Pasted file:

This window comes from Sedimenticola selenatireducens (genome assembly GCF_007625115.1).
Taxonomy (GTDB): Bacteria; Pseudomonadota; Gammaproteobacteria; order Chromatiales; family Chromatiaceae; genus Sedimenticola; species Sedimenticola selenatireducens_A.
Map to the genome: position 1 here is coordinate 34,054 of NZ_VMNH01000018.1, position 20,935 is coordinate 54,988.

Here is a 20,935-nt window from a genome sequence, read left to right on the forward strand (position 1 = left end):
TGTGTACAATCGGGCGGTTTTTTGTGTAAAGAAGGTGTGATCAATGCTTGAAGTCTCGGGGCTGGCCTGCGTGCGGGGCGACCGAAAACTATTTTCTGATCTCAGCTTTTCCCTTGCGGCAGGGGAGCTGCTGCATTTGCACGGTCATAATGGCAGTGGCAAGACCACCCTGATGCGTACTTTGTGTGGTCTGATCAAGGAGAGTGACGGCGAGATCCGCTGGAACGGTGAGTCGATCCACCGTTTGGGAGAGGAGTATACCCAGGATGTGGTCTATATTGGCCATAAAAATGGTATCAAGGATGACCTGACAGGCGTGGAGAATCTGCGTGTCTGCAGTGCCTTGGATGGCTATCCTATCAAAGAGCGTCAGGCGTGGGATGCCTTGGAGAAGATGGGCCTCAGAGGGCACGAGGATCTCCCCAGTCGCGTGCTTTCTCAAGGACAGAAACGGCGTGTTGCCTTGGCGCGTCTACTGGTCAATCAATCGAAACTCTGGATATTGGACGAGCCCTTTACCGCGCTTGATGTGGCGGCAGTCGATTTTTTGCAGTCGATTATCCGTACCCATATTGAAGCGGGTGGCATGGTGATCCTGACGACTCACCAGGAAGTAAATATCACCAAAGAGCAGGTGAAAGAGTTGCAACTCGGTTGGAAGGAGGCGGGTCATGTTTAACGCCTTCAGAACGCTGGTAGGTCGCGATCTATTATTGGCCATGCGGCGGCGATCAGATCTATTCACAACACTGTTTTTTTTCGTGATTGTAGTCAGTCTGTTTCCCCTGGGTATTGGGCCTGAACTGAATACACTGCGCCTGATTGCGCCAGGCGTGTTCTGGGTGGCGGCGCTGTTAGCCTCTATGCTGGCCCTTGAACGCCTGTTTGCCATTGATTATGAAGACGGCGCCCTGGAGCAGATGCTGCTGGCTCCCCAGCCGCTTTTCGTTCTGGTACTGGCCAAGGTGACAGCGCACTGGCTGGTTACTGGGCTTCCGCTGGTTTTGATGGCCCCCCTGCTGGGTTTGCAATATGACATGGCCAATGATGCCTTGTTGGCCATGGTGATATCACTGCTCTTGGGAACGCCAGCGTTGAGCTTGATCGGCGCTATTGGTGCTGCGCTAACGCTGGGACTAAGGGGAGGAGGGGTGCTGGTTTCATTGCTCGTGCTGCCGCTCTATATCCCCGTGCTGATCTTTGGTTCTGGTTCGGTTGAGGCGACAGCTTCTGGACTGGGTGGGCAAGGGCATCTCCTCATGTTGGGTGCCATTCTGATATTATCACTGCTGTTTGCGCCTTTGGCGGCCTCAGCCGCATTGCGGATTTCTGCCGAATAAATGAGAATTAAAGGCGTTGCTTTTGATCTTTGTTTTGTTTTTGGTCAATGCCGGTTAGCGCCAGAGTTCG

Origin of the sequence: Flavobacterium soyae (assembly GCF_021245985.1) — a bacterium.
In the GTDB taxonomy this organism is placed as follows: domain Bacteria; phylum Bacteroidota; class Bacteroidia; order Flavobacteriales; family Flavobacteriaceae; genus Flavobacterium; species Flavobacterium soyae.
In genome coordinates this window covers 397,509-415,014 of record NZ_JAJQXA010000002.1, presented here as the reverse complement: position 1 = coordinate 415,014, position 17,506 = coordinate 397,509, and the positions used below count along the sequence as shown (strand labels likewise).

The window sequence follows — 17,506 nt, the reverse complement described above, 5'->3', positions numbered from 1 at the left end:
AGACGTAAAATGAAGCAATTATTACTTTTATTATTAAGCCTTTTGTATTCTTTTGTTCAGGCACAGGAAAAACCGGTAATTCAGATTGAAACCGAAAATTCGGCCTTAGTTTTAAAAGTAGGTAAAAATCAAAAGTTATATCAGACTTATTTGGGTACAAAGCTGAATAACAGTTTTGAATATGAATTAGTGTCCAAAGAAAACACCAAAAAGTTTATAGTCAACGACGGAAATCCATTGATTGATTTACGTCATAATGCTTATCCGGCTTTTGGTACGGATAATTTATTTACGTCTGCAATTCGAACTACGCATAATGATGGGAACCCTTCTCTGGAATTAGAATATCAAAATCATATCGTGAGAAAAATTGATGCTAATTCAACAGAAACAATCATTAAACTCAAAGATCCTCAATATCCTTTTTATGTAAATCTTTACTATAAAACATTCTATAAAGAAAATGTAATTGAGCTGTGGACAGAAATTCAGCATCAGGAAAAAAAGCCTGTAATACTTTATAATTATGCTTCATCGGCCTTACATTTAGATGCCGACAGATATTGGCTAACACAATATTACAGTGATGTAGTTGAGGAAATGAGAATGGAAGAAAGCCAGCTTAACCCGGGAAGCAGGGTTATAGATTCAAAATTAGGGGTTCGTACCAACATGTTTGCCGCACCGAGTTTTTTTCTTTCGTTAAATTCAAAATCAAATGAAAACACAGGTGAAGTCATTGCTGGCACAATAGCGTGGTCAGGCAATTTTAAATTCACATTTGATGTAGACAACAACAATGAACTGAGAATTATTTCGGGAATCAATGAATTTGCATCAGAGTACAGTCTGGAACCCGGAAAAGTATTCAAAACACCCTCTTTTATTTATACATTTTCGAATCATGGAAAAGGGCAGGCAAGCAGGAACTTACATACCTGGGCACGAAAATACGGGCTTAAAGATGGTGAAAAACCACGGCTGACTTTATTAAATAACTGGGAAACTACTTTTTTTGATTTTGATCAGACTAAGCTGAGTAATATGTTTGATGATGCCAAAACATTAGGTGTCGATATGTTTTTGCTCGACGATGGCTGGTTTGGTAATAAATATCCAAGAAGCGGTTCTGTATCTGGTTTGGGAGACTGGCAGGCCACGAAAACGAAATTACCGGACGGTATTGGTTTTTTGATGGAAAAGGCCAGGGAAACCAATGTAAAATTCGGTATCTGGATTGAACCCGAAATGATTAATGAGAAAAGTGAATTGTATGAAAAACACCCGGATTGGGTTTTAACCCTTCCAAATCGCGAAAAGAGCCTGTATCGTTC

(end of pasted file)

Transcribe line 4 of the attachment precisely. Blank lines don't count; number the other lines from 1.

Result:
Here is a 20,935-nt window from a genome sequence, read left to right on the forward strand (position 1 = left end):